Where do writers get their ideas?
My friend April Henry was inspired to write her novel Learning to Fly by news stories about panic and confusion in the aftermath of a chain-reaction car accident on an Oregon freeway. Her recent Girl, Stolen had its roots in the true story of a blind girl kidnapped while sleeping in her parents’ car.
On October 7, I’ll be taking a one-day workshop taught by author Kathleen Alcalá (The Flowers in the Skull, Mrs. Vargas and the Dead Naturalist) on how to transform thought-provoking headlines into stories — and how to go a step beyond to create your own headlines (a.k.a. story titles).
The workshop will be in Seattle’s University District. You can find more information on the Clarion West website. There are still spaces open.
If you write fiction, there’s a fabulous opportunity in the next few weeks to join with writers from around the world who are forming an online “shadow workshop.” It runs in tandem with the Clarion West Writers Workshop in Seattle June 17 though July 27.
During the six weeks that the workshop’s in session, participants in the “shadow” group will be pursuing their individual goals for writing (such as outlining a novel, writing to achieve a daily or weekly word count on a current project, editing a completed piece, or submitting work to agents, editors, and publishers). The shadow project is called the Clarion West Write-a-thon, and each participant, in addition to writing, can raise money to support the Clarion West and its scholarship program. (Note: I’m a member of the “shadow workshop” and of the Clarion West board.)
For more information about the Write-a-thon and experience of being a shadow participant, please take a look at this post by author Nicola Griffith. She talks about the experiences of writers in last year’s Write-a-thon.
To sign up as a participating writer, see the Clarion West Write-a-thon page. You’ll find directions for joining the shadow workshop, including creating a profile page with a short excerpt from your work. You do not need to be a Clarion West alumnus to participate.
Not writing this year? You can still be involved — as a Write-a-thon sponsor. To make a tax-deductible contribution to support Clarion West through one of the “shadow workshop” writers, scroll down to the very bottom of the Write-a-thon page to see the growing list of writers who have signed up to participate.
The cat was sitting peacefully on the table, a dish of fresh strawberries by her paws.
I snapped the picture.
A minute later, the crash: Glass bowl in pieces on the patio pavers, strawberries among the shards. Cat, still sitting peacefully on the table, now facing me.
“So what?” she seemed to ask.
As I crawled around under the table, carefully picking up the pieces of glass, I was thinking about the importance of the first line of a story, or the first page of a book.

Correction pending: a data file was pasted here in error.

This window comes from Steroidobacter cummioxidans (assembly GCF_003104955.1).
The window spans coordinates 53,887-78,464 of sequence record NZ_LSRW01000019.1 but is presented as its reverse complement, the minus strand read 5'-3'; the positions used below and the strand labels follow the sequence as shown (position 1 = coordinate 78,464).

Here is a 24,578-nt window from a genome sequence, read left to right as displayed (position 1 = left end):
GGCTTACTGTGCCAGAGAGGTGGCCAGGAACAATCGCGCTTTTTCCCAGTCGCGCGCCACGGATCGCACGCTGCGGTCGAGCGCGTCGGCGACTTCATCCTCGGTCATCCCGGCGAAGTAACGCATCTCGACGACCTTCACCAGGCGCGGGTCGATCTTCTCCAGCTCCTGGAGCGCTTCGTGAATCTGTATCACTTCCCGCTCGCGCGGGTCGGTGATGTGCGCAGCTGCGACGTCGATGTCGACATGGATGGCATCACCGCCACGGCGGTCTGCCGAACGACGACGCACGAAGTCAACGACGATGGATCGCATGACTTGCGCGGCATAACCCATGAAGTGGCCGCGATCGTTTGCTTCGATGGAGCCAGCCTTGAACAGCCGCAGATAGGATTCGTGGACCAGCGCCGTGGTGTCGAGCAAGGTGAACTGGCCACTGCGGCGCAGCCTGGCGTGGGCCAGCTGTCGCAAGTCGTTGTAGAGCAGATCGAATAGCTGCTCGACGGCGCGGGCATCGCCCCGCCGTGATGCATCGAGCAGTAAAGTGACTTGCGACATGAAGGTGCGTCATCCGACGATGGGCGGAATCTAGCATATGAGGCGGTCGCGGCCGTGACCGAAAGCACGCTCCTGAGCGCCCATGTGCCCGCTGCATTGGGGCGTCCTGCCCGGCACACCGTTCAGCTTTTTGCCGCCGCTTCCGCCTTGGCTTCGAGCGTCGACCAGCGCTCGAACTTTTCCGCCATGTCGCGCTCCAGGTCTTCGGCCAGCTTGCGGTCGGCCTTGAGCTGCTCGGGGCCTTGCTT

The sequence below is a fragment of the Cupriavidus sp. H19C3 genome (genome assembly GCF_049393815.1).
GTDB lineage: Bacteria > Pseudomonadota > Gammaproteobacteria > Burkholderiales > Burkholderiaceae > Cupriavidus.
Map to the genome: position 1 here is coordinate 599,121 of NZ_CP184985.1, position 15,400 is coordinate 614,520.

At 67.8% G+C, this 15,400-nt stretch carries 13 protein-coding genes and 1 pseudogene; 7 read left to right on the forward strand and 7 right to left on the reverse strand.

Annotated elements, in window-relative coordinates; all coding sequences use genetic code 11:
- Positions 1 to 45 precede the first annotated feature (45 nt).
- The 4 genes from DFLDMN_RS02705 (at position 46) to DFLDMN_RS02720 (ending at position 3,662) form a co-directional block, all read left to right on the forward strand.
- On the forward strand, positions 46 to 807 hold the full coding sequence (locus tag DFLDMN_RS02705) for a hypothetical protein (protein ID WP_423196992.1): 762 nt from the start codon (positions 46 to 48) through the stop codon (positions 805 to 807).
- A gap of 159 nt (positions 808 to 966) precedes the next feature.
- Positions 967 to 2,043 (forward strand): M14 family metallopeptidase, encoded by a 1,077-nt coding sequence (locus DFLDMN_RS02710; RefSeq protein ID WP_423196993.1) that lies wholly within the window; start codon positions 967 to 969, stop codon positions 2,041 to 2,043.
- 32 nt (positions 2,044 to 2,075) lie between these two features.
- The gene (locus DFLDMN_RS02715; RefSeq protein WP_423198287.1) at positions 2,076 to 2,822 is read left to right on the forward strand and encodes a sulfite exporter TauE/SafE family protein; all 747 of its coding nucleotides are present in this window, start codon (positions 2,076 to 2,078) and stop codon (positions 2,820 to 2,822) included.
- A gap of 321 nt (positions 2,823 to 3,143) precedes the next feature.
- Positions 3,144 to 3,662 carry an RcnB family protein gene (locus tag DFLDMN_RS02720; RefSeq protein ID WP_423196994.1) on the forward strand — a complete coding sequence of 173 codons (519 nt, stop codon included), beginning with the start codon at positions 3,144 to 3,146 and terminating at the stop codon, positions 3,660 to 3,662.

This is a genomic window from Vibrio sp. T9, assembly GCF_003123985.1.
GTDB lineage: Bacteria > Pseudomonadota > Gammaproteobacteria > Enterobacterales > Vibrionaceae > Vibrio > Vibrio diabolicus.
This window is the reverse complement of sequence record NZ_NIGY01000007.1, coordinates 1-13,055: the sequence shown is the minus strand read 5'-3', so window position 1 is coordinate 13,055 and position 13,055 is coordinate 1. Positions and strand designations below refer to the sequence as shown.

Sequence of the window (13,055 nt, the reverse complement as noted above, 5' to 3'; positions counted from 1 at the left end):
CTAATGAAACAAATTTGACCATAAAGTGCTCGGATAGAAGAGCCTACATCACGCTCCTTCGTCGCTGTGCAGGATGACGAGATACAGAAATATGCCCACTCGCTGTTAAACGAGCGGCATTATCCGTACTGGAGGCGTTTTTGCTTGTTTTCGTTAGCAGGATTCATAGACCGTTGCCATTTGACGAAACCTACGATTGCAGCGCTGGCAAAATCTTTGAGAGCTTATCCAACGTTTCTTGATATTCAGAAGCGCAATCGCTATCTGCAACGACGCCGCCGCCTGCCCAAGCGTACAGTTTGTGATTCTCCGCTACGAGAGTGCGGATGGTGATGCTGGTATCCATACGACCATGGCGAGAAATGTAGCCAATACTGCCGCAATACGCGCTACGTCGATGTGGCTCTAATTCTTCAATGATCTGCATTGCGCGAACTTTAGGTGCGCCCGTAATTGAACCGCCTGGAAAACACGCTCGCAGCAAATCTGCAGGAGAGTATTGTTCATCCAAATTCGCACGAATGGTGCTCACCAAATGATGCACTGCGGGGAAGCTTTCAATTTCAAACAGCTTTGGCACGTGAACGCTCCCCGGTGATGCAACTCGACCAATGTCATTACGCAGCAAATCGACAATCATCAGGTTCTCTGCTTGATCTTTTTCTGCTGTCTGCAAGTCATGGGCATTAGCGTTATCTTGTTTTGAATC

Do you start with the peaceful cat and berries? With the defiant cat among the broken glass and spoiled fruit? Or with the broken bowl and berries, no perpetrator in sight?
Yes, it’s the fourth week of the Clarion West Write-a-thon, and every domestic disaster is fodder for fiction. I’m working on the second of my three pledged short stories (which is not about strawberries). Clarion West Board Chair Kelley Eskridge has challenged the 142 people writing to raise funds for the organization to each bring in an additional sponsor, via PayPal or check, this week.
Will you become my next sponsor? If you’re local, I’ll bring you the next bowl of strawberries from the garden. Before the cat gets it.
Is there a speculative fiction writing project you want to get finished? Started? Submitted to a magazine, agent or publisher?
If so, I want to invite you to join the writers of the Clarion West community for the 2011 Clarion West Write-a-thon (June 19 through July 21). It’s a great way to challenge yourself to meet your writing goals — while raising money to sustain one of the nation’s foremost programs for speculative fiction.
People have used the Write-a-thon to start novels, to experiment with new writing techniques, to complete works-in-progress, and to polish and submit stories for publication. Last year author Michael Swanwick wrote flash fiction pieces that featured his donors as characters — and we expect there’ll be more such playfulness this year.
If you join the Clarion West online forums (http://clarionwest.net/forum), you can report on your progress and talk with other Write-a-thon participants.
Here’s how to get involved:
- Register for Write-a-thon and create your profile page. Use the profile to tell people about yourself and your Write-a-thon goals, and post a short excerpt from your fiction.
- When the Write-a-thon starts on June 19, ask friends to visit your page and donate to support your writing goals and the Clarion West program.
- Start writing! You’ll have until July 21 to meet your goals.
You’ll find complete information on the 2011 Clarion West Write-a-thon at http://clarionwest.net/events_page/write_a_thon.
Our goal this year is to involve 100 writers, attract 270 donors, and spark the creation and publication of some outstanding fiction. Please join us!